Others said that his legendary skills, adaptable sword fighting, and clear judgment made him earned the title Kensei.

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What sets him apart from the other legendary swordsmen was that later in his life, he grew tired of constantly battling and proving his prowess. He developed a philosophy of avoiding conflict rather than fighting and killing. This philosophy, while commonly practiced today in the modern time was not at all popular during the warring period of Japan.

In the famous book “The Art of War” by Sun Tzu, he stated “To fight and conquer in one hundred battles is not the highest skill. To subdue the enemy with no fight at all, that’s the highest skill.” Bokuden has demonstrated this particular strategy reasonably well.

What is the Art of Fighting Without the Fighting?

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In one of his stories recorded in Koyo Gunkan, there was an incident that an arrogant Samurai challenged him in a battle. The Samurai was bullying the other passengers, and he was bragging that he with his sword fighting style was the best in the country.

The young Samurai noticed that Bokuden was ignoring him. Enraged, he challenged Bokuden, not knowing who he was dealing with. Bokuden told him that his art was different and that it was not so much as “defeating others but in not being a loser.” He also explained that he studied the “Style of No Katana“.

The young Samurai laughed and mocked him. Bokuden agreed to his challenge, and they went to an island where no bystanders could get hurt. They took a boat to cross over, and as they approached, the young Samurai jumped off the boat and drew his sword, ready for battle.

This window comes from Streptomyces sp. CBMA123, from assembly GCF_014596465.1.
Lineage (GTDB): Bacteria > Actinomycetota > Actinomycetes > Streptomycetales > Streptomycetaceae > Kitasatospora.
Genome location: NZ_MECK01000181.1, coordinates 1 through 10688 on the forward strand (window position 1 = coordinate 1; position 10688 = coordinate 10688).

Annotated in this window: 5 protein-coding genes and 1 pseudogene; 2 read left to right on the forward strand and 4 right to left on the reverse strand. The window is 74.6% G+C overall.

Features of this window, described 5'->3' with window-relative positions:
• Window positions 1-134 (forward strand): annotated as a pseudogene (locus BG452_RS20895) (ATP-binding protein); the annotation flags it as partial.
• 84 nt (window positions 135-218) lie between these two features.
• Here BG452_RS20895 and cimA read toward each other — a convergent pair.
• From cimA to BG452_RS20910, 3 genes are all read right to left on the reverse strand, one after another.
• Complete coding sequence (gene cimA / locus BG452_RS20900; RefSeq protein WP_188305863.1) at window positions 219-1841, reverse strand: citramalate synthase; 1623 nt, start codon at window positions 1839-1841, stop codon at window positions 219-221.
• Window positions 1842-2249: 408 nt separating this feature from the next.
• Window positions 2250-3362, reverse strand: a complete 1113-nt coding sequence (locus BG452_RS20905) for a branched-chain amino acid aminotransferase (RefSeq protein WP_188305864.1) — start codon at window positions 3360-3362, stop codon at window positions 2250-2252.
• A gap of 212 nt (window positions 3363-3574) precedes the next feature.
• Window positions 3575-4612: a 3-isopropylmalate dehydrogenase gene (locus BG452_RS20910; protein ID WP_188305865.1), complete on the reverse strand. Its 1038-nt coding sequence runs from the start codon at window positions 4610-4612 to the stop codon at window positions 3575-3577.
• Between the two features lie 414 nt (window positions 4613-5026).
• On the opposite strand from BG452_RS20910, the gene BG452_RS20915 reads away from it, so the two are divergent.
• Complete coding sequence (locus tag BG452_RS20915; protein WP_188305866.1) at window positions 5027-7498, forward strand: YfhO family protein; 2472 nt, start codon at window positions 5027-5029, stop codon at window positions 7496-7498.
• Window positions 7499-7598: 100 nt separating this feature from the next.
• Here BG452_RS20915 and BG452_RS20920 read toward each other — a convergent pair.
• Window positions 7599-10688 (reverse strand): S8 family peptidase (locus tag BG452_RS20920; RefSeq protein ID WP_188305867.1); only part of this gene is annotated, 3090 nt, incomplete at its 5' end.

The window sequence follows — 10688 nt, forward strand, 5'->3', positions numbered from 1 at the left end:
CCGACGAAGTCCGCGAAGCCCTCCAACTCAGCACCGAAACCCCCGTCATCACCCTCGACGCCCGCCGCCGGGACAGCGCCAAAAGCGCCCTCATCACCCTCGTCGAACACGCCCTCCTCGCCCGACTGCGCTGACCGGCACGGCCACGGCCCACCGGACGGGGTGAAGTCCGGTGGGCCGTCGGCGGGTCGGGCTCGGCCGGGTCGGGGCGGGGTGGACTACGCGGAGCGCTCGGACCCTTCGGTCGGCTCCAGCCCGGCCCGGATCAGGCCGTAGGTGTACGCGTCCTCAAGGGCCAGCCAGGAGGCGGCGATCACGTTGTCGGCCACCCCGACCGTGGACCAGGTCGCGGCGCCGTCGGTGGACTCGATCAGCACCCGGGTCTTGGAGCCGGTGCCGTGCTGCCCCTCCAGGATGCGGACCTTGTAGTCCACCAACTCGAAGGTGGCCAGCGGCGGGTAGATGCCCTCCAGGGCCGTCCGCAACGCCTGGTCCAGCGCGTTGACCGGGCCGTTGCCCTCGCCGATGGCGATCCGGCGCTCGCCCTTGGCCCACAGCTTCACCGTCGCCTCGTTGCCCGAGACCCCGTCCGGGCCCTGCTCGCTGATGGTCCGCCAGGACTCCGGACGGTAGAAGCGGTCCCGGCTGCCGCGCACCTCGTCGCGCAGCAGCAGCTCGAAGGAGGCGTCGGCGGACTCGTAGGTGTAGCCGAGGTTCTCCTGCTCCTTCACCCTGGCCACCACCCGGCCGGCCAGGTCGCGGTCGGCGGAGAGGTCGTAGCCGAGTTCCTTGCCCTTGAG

It was then that Bokuden took the oar and pushed off to leave the man alone and stranded. Bokuden smilingly explained that it was how his no-sword style worked. This was such a classic that Bruce Lee incorporated it to his film “Enter the Dragon”. Bruce Lee showed the enemy the art of “fighting without even fighting.”

Though he lived in the warring era, it was such a feat to develop such a peaceful philosophy. Many great masters throughout martial arts history have also believed in avoiding conflict rather than win a fight.

Was the Battle Between the Two Legendary Warriors Real?

Another famous story of Tsukahara Bokuden was his fight with the legendary swordsman Miyamoto Musashi. According to a folk tale, the young Musashi challenged Bokuden over a meal.

Musashi attacked Bokuden first, but Bokuden was quick to counter the attack that he was able to pin Musashi to the ground. There is even an Ukiyo-e print illustrating the supposed encounter of Musashi and Bokuden. However, this could not have been true as Bokuden died about 13 years before Musashi was even born.

Upon Bokuden’s retirement, he went to live in a mountain where many young Samurai came to learn from him. In 1571 by the aged of 83, the legendary Tsukahara Bokuden died of natural cause, leaving his school to his oldest son.

His remains at Temple Baiko of Suga is in Kashima, Ibaraki, wherein a lot of swordsmen who have dedicated their lives to the art of Japanese sword-fighting, would visit since there, in the “spiritual home of Kenjutsu.”